Fraser contrasts the “conservative evangelical” author of Deuteronomy, concerned about sexual morality and boundaries between genders, with the “progressive” Isaiah who was clearly, well, an 8th century bc Giles Fraser. This is because Isaiah looks forward to a day when eunuchs, previously excluded from the assembly of God’s people, would one day be included. Fraser applauds this as an example of the Bible arguing with itself, and of the progressive view winning out. But Giles, Jesus did not think the Bible was internally inconsistent. He did not come to abolish the law as you claim Isaiah has done. He regarded Deuteronomy and Isaiah as equally authoritative, and saw himself and his ministry as the fulfilment of their teaching, rather than deciding on a line to take and picking out the bits he could get to confirm it.

And the vision of the prophets, that one day those previously excluded – gentiles, eunuchs – would be included, does not come about because God changes his mind on sexual morality and gender flexibility like some celestial Conservative MP. Its because the death and resurrection of the incarnate Son of God removes the necessary but temporary visible barriers established by God to illustrate the seriousness of sin and the wonder of grace, something that is affirmed consistently by Deuteronomy, Isaiah and Jesus.

A lot more theological and pastoral work needs to be done on the issue of transgenderism by orthodox Christians, (for example along the lines of this helpful piece here). “Gender dysphoria” is a recognised medical condition where increasingly, adults and even children are being set on a course to attempt to change the physical characteristics, hormonal make-up, clothing etc to align with the gender that the person feels he or she is. But however painful the process of feeling “trapped in the wrong body” and however keenly felt, the church cannot just unquestioningly affirm and celebrate before God what appears to be an expression of radical individual choice resulting from a disorder, rather than something good. Fraser is right that the name, personality and identity of each person is important to God, but turning to Christ involves accepting and embracing who we are as God has made us, including our biological gender, and bringing ourselves under the easy yoke in humble submission, not seeking to be someone different and to be recognised and named as such. This seems to be based on profound dissatisfaction what God has made –can that be right? – and undermines historic biblical doctrines of creation and of humanity. Because of this it will cause further rifts between the Church of England and its Anglican partners in other parts of the world.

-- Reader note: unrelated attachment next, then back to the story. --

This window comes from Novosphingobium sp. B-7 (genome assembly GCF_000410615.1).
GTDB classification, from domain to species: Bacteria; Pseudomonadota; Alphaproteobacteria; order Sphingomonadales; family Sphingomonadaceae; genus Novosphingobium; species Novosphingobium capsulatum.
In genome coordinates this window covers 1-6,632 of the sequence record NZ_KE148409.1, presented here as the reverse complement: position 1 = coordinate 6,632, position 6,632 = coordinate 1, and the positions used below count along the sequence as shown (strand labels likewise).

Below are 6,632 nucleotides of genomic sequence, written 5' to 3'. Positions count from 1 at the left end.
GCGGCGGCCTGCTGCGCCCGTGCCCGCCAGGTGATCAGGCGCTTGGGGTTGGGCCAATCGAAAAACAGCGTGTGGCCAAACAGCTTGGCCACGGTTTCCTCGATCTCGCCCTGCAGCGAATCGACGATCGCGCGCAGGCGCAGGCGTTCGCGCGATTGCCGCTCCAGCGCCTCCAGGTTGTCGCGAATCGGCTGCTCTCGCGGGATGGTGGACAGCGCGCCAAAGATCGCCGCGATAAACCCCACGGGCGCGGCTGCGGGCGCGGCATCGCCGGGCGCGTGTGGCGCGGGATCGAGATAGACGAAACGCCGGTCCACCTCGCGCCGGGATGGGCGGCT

Those who voted for an official liturgy to celebrate an act of ‘gender transition’ in Blackburn Diocese apparently included some evangelicals. In previous generations, key theological battles were fought over Christology and especially the doctrine of salvation and the atonement. Increasingly today it is anthropology that is the battleground: some Christians seem to be enthusiastically affirming the saving death and bodily resurrection of Christ, while at the same time embracing a doctrine of humanity that is foreign to the Bible. For the sake of ‘mission’, compassion, and the right to sit at the high table, church leaders are deciding that a Christian understanding of male and female and the human personality can be quietly done away with.